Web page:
What is Cough Medicine Poisoning?
Cough and cold medications that we keep in our medicine cabinets are sometimes used in the veterinary field as well when a pet has a cough that has become chronic and other medication has been ruled out as an effective form of relief. Toxicity to cough medicine can occur in our canine friends if an accidental overdose happens during the administration of the medication, or if the curiosity of a dog leads him to sample a toxic amount of cough medicine left within his reach. Symptoms like nervousness or tremors can be seen in dogs who ingest a large quantity of cough suppressant. If you suspect that your dog has had the opportunity to ingest cough medicine, or if you see that your pet is acting abnormally after giving him the medicine, contact your veterinarian immediately.
Canines that are suffering from a mild cough that requires medication to ease it may be prescribed dextromethorphan. This cough suppressant is found in many over the counter cough medications. Typically used on humans, this medication is sometimes used by veterinarians to aid in the suppression of canine coughs.
Book First Walk Free!
Symptoms of Cough Medicine Poisoning in Dogs
Cough medicine toxicity can happen when your dog consumes an amount of cough medicine over and above what his body weight can handle. There are also documented cases of canines having a hypersensitivity to prescribed cough medicine, resulting in an adverse reaction. Symptoms you may see in your pet if he is experiencing an overdose or an adversity are as follows.
Central nervous system effects
- Dilated pupils (mydriasis)
- Shaking and tremors
Canines who have ingested an extremely large amount of cough medicine may show signs of serotonin syndrome which can include the following signs.
- Depression or hyperactivity
- Impaired coordination
- Changes in behavior such as aggression
- Rapid eye movement
- Abdominal pain
Cough medicine can come in tablet, gel cap or liquid form. Many cough medicines are classified as over-the-counter drugs. An example of a cough medicine with dextromethorphan is Robitussin. Ease of purchase does not mean that you should feel comfortable using the medicine for your pet’s cough; consult a veterinarian before administering any non-prescribed medication.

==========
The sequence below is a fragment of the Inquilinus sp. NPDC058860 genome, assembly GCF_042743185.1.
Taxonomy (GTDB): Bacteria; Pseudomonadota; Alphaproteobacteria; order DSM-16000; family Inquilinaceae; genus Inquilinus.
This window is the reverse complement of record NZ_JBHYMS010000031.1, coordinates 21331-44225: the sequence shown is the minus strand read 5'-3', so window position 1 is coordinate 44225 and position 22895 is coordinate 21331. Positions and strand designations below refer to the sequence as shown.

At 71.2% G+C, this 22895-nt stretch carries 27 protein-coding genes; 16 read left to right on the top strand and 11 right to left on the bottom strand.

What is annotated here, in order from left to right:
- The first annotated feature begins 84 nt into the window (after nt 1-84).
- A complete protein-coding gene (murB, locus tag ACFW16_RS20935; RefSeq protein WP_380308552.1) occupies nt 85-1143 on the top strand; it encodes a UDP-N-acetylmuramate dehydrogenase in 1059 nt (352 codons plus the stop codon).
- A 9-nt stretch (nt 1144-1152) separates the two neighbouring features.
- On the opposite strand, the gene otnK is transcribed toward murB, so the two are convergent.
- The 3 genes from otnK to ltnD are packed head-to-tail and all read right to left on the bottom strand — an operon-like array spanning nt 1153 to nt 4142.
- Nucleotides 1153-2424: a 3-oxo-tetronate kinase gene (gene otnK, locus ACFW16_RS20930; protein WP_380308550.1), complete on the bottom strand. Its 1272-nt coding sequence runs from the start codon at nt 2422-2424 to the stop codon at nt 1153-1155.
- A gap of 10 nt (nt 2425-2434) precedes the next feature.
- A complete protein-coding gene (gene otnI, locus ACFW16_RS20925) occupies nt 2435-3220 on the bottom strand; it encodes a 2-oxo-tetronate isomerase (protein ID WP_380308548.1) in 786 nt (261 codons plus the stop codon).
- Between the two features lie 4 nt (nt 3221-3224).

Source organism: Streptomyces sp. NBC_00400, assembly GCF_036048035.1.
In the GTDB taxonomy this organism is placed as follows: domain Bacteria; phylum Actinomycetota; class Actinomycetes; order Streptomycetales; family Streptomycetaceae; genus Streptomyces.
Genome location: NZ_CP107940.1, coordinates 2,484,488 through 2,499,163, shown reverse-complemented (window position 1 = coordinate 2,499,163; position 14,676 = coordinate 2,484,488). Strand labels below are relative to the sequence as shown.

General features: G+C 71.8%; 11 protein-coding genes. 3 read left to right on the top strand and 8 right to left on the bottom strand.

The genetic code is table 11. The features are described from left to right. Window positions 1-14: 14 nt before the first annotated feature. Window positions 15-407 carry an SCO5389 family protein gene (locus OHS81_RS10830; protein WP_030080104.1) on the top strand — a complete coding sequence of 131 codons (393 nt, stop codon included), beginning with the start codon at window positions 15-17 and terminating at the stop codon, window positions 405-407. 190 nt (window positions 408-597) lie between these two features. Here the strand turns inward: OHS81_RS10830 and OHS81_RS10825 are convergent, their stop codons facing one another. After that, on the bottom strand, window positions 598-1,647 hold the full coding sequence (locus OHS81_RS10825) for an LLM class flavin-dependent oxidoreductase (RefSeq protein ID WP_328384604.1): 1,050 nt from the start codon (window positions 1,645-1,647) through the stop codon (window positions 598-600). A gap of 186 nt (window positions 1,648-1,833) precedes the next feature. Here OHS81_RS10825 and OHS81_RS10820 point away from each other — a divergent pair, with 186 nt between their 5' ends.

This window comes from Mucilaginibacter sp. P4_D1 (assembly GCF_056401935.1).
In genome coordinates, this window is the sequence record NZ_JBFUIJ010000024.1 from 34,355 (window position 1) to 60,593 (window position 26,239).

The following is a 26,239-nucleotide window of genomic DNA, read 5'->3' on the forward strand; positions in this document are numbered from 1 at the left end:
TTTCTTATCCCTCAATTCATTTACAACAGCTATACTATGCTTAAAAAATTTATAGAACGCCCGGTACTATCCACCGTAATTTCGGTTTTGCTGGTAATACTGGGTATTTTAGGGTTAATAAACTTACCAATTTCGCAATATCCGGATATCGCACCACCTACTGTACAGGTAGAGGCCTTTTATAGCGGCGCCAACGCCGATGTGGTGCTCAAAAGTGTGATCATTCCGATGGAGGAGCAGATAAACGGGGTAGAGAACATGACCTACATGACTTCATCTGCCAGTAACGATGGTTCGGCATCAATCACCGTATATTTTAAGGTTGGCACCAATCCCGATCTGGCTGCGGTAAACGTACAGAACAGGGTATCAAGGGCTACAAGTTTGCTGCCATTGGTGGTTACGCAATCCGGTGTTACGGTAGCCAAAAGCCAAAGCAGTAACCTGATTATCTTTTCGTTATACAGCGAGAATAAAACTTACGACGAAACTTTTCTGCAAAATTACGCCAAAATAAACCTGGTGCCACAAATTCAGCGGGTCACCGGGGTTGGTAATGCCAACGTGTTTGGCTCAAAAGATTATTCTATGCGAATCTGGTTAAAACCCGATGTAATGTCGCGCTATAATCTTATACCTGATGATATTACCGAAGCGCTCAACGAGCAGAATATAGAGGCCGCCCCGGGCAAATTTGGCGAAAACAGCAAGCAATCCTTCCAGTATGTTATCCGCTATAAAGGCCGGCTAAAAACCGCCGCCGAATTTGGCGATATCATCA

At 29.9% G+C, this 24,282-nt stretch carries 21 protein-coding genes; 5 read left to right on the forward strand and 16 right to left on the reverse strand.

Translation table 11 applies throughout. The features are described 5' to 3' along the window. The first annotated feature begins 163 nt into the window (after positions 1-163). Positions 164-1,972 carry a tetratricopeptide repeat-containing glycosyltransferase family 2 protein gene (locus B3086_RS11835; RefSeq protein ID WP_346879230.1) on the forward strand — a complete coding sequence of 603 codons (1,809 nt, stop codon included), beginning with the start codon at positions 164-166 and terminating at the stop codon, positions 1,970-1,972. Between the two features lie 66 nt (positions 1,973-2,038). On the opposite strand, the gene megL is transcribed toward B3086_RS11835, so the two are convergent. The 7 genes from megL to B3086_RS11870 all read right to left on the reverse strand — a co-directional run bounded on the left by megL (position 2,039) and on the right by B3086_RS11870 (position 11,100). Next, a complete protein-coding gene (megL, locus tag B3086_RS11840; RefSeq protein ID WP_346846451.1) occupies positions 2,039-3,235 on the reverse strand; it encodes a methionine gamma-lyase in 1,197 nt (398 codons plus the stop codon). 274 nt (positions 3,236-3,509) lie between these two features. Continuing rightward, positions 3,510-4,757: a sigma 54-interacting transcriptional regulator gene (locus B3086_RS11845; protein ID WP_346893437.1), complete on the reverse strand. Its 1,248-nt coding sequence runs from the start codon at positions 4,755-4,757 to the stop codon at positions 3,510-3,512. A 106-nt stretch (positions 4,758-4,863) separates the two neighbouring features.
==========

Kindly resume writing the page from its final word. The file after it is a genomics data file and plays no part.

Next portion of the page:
Causes of Cough Medicine Poisoning in Dogs
- Cough medicine can contain other powerful ingredients like pseudoephedrine
- Cough suppressants are rapidly absorbed and converted in the liver
- Overdosing can affect the gastrointestinal system and the central nervous system
- Drug interactions include antihistamines and central nervous system depressants
- Some cough medicines can contain camphor and eucalyptus oils which are toxic to dogs
Diagnosis of Cough Medicine Poisoning in Dogs
If you suspect that your pet has ingested cough medicine, whether it be tablet, capsule or syrup form, it is best to contact the veterinary clinic. If you have an empty bottle as evidence of the consumption, bring it along to your appointment as this will provide important information to the veterinary team as they begin the diagnostic process. The examination of your pet will begin with a physical, including an abdominal palpation, and verification of vital signs like blood pressure and heart rate. As the veterinarian checks the state of health of your canine family member, she will also discuss your pet’s medical history past and present. Recent illnesses, current medications and behavior of late are all important pieces of information for the veterinary team to compile. If you are able to give an approximate time as to when your pet ingested the medication, this will also be helpful. Diagnosis will be made based on clinical signs (such as dilated pupils, tremors and heart rate) and the evidence that you can provide (empty packaging), though the veterinarian may also do blood tests and a urinalysis in order to rule out other illnesses that may have similar symptoms, especially if you do not have knowledge of the ingestion time or the product.